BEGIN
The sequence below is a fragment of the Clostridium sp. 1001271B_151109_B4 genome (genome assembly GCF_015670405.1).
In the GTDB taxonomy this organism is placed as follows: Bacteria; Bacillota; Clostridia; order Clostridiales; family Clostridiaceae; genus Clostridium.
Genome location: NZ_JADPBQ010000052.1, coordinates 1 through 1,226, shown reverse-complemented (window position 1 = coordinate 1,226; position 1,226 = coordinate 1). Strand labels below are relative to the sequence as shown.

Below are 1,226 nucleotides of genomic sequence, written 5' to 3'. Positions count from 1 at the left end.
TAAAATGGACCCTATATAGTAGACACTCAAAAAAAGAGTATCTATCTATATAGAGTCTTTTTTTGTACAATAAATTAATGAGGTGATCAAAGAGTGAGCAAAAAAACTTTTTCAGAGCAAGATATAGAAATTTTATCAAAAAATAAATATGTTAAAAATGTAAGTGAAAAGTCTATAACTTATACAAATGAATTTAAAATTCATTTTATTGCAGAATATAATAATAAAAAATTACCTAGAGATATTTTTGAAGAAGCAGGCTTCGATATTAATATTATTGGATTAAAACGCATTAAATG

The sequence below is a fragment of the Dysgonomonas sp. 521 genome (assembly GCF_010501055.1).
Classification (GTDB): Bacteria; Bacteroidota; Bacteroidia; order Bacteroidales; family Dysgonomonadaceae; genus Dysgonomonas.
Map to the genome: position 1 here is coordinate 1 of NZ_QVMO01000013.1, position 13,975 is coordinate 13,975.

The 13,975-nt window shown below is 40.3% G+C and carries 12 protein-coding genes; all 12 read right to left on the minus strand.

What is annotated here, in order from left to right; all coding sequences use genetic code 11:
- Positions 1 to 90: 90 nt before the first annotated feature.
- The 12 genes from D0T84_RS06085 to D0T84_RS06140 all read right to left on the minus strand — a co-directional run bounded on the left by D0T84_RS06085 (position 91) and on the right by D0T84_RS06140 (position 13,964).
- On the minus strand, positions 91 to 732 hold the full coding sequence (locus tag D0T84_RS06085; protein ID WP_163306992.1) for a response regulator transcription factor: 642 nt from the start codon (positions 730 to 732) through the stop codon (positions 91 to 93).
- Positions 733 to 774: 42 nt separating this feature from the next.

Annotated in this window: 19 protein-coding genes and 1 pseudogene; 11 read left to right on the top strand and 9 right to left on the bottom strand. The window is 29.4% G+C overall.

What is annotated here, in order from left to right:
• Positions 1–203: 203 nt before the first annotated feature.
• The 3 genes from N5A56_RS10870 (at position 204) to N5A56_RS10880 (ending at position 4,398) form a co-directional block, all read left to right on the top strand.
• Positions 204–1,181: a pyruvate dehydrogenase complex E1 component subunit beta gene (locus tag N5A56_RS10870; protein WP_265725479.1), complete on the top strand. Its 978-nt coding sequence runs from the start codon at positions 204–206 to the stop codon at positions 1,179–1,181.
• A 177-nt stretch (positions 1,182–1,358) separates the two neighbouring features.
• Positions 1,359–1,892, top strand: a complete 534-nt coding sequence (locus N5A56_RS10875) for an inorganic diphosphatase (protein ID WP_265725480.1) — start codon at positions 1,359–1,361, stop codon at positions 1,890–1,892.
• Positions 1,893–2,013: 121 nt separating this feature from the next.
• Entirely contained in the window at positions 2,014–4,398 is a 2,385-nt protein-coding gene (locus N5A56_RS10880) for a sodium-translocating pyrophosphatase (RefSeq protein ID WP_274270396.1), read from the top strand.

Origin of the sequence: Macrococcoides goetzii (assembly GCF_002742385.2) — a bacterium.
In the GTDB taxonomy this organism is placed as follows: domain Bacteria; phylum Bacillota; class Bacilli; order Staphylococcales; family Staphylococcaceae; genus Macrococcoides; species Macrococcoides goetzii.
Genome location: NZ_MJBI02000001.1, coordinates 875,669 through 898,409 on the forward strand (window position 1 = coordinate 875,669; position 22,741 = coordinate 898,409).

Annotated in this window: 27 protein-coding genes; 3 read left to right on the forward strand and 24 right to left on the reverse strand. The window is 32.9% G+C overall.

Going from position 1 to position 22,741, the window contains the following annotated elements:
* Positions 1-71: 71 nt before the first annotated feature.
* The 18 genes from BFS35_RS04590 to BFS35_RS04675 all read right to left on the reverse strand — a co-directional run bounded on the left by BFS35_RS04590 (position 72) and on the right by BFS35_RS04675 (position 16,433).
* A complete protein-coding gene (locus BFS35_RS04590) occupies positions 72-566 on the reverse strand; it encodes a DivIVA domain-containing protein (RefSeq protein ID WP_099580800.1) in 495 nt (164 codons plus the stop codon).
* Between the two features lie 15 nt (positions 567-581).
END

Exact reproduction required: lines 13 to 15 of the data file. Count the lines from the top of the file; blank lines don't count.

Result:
- On the minus strand, positions 91 to 732 hold the full coding sequence (locus tag D0T84_RS06085; protein ID WP_163306992.1) for a response regulator transcription factor: 642 nt from the start codon (positions 730 to 732) through the stop codon (positions 91 to 93).
- Positions 733 to 774: 42 nt separating this feature from the next.

Annotated in this window: 19 protein-coding genes and 1 pseudogene; 11 read left to right on the top strand and 9 right to left on the bottom strand. The window is 29.4% G+C overall.